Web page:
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… she seated herself at the Lord’s feet and listened to His teaching …

Lk 10:39

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Here we refer to Mary of Bethany, who sat at Jesus feet listening to His words, His teaching while her sister Martha prepared a meal for others.

As you recall, Martha complained to Jesus that her sister sat while she worked.  And you likely recall that Jesus remarked that Mary chose the better way.

We in this Nation are, in my opinion, at the most significant historical point in my lifetime of 72-plus years.  We face today a political, moral and spiritual crisis which I believe to be the most ominous threat to our existence that we have faced.

There are those among us who seek to secularize us completely, to disgorge us of faith and morality, substitute socialism for free market capitalism, concentrate power in Washington, regulate human behavior, thinking, and opinion, and institute a government of a small and privileged ruling class.

So why reference Mary of Bethany at the feet of Jesus?  Well, because there is a profound and urgent lesson in this story.  The lesson?  Our welfare, security, prosperity, peace and the preservation of this unique free nation, built on belief in God coupled with freedom, can best be maintained by listening to the Word of God, being guided by it and incorporating it into our life and political views.

“If any man thirst, let him come to me and drink.  Out of his inmost being will flow rivers of living water.”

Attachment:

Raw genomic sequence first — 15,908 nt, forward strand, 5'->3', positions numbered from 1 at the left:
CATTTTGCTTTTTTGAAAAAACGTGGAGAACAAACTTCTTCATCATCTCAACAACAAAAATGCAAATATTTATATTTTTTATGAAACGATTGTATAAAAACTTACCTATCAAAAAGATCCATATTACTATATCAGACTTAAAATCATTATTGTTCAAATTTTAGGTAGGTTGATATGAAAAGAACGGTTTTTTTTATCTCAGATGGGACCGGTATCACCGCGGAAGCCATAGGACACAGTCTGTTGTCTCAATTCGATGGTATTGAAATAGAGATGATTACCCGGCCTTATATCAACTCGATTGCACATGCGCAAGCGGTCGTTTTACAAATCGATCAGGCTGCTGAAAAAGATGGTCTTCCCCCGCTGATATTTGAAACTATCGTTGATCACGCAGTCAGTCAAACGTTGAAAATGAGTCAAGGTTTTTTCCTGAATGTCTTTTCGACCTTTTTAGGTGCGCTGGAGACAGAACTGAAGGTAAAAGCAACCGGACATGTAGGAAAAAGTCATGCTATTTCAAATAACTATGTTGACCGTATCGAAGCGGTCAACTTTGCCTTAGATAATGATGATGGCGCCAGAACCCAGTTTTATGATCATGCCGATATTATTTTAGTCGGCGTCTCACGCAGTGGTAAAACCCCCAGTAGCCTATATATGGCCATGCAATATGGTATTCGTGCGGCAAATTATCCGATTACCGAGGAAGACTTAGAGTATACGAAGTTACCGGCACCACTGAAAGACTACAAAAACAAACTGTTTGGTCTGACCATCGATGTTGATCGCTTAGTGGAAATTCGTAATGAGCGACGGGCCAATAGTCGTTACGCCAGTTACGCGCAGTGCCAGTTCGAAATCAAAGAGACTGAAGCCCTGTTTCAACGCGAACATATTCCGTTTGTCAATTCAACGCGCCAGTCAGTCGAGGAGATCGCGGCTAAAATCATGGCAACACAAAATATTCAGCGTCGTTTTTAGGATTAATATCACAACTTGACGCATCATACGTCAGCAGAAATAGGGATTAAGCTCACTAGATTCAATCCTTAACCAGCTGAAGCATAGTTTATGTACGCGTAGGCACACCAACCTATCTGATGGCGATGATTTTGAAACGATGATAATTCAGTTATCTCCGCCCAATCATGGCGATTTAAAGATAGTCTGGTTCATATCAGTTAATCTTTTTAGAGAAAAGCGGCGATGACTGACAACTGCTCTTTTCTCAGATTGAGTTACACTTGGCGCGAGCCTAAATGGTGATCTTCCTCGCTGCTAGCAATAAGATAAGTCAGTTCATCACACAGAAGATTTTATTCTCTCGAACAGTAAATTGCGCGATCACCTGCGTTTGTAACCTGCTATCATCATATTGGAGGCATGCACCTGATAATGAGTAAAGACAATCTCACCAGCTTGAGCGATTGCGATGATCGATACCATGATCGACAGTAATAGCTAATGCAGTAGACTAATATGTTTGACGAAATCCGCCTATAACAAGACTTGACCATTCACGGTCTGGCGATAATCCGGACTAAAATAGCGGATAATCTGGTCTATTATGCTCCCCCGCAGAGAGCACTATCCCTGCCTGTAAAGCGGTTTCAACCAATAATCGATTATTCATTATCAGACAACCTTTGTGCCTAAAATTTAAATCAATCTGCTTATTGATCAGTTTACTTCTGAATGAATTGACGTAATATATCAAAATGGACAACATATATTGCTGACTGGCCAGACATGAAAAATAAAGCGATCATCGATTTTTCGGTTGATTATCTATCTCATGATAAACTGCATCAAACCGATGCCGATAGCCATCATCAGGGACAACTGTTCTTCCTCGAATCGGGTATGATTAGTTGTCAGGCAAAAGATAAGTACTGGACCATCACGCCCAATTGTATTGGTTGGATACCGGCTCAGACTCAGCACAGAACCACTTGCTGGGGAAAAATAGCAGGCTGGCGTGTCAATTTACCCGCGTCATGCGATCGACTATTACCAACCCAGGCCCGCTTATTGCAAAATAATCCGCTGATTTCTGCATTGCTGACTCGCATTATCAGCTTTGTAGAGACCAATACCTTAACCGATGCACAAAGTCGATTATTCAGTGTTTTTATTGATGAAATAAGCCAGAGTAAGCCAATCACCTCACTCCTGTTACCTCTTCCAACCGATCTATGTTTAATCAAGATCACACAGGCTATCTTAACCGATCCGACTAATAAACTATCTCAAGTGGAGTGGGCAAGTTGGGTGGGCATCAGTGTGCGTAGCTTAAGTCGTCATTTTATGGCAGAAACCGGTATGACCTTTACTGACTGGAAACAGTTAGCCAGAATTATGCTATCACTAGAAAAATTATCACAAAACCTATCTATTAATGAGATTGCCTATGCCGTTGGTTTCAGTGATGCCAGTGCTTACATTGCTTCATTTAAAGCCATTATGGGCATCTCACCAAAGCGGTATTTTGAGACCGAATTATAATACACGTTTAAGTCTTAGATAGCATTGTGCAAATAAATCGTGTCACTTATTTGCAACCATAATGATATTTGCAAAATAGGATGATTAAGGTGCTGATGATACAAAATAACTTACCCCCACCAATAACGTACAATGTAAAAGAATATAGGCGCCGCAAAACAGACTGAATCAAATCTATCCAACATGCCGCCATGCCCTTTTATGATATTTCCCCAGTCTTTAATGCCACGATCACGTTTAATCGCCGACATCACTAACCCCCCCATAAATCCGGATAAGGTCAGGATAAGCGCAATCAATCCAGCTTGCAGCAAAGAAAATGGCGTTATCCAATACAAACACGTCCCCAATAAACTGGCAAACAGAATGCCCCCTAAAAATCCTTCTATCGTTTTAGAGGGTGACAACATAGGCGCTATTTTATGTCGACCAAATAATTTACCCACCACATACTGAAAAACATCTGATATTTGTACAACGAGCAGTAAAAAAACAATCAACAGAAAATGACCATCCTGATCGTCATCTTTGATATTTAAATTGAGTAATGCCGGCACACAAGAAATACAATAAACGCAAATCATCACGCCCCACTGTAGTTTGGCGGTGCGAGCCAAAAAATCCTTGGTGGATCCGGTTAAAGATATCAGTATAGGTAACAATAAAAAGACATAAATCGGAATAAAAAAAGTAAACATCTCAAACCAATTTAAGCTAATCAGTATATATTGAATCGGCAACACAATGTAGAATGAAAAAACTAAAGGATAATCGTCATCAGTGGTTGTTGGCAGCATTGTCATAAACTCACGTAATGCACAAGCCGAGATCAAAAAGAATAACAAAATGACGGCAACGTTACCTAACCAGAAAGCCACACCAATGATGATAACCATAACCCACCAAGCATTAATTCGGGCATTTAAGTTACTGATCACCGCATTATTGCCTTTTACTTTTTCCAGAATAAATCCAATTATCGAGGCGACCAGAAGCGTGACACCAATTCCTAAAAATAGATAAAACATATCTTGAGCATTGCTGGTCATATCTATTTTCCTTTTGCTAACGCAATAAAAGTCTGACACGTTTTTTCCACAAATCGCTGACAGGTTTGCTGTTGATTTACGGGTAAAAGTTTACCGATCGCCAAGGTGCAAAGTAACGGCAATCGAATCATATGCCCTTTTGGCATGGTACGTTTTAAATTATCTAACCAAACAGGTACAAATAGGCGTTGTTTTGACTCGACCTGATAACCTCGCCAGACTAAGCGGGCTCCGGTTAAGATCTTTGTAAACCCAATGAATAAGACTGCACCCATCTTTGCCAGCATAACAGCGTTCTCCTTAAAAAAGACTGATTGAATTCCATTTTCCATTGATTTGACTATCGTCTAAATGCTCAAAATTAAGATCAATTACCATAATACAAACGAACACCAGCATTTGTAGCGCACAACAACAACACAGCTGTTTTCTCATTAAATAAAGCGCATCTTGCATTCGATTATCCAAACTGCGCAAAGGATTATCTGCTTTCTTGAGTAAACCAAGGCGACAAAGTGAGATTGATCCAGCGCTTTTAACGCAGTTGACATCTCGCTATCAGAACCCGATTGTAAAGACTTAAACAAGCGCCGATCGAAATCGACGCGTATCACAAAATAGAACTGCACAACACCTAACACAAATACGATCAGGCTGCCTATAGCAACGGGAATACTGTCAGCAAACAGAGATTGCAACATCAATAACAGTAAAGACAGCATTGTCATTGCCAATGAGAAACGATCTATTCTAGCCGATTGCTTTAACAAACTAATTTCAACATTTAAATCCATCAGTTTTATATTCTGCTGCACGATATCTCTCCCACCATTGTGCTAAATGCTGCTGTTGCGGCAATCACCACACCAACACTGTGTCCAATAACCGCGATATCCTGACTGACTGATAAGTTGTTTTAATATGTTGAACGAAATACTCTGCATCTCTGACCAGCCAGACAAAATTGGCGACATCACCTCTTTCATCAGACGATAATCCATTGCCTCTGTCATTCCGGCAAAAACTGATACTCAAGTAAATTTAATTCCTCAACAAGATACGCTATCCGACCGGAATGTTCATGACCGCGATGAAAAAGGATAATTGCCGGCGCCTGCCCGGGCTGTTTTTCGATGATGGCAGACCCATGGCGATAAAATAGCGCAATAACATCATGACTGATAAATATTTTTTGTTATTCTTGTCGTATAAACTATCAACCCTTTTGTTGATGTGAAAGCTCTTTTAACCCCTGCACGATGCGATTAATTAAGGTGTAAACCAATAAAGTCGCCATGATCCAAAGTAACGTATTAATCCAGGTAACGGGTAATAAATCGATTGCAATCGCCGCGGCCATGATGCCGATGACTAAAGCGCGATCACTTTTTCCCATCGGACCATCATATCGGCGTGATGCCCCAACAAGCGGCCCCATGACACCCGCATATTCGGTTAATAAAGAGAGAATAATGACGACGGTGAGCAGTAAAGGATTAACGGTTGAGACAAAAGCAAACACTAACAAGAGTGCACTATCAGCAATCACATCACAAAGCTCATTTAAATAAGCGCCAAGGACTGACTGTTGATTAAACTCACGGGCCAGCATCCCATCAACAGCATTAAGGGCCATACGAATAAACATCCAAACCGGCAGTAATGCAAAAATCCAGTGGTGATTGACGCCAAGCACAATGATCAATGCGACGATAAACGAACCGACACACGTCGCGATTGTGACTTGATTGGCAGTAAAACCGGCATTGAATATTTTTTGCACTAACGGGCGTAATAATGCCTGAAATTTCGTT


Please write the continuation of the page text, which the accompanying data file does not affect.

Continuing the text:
Jn: 37-38

Shalom.

 

 

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I am free … anonymous … my flights and falls occurred while … wearing a magical cap of invisibility, my successes and sins sailed on in invisible corvettes …

Tadeusz Konwicki, in A Minor Apocalypse

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I have been in the public eye in a very favorable way.  Favorably written about, interviewed at length on television.  Profiled by famous others.  But my public life was all accidental – utterly without plan … and that is the best of it, the very best of it.  I’d have it no other way for who am I but one who will, in time, expire.

I do not understand the quest of those who must be “somebody” – who must be public, out-there.  I am most concerned with those who hunger to be seen … seen by faceless others that they do NOT know and who will never really know them.  There is an unnatural hunger in this.  In many ways, this is social media and celebrity per se – the ways of those compelled to make a public spectacle of themselves – and “the unknowns” who follows their desperately disordered example.

“See me! See me!”  Is this not a sick anthem?

Does this not explain the noxious political advocacy of mindless ideologues?  And those who self-righteously claim a “high ground” to shame others who just may not share their opinion, ignorance and shameless exhibitionism?

I suppose when intimacy is lost people get rather desperate to be noticed, affirmed, seen, acknowledged.  Such is the calamity in the highly visual, 24-7 mass communication secularized culture which has jumbled gender and poured far too much in a sexual cup that hath now runneth a good deal over.  Absent intimate experiences – people panic.

Me?  I prefer anonymity.  I find freedom in it.  And fullness, too.  And peace.

In anonymity, I can freely befriend those I choose to befriend and there is no element of “use” or selfish motive to my caring or presence.  Indeed, I live mutually with others.  I experience reciprocity – the essence of good relationships.

In contrast I offer this: I receive Facebook entries from two individuals who constantly send photos of themselves here and there, doing this or that.  One is a chap who is the  companion of an older fellow.  I met this chap once years ago.  I am among his “audience.”  The other is compelled to show endless photos of himself around the world with this person or group.  His photos are meant to exhort his “artistic” talent.  In this he is supported by a religious order.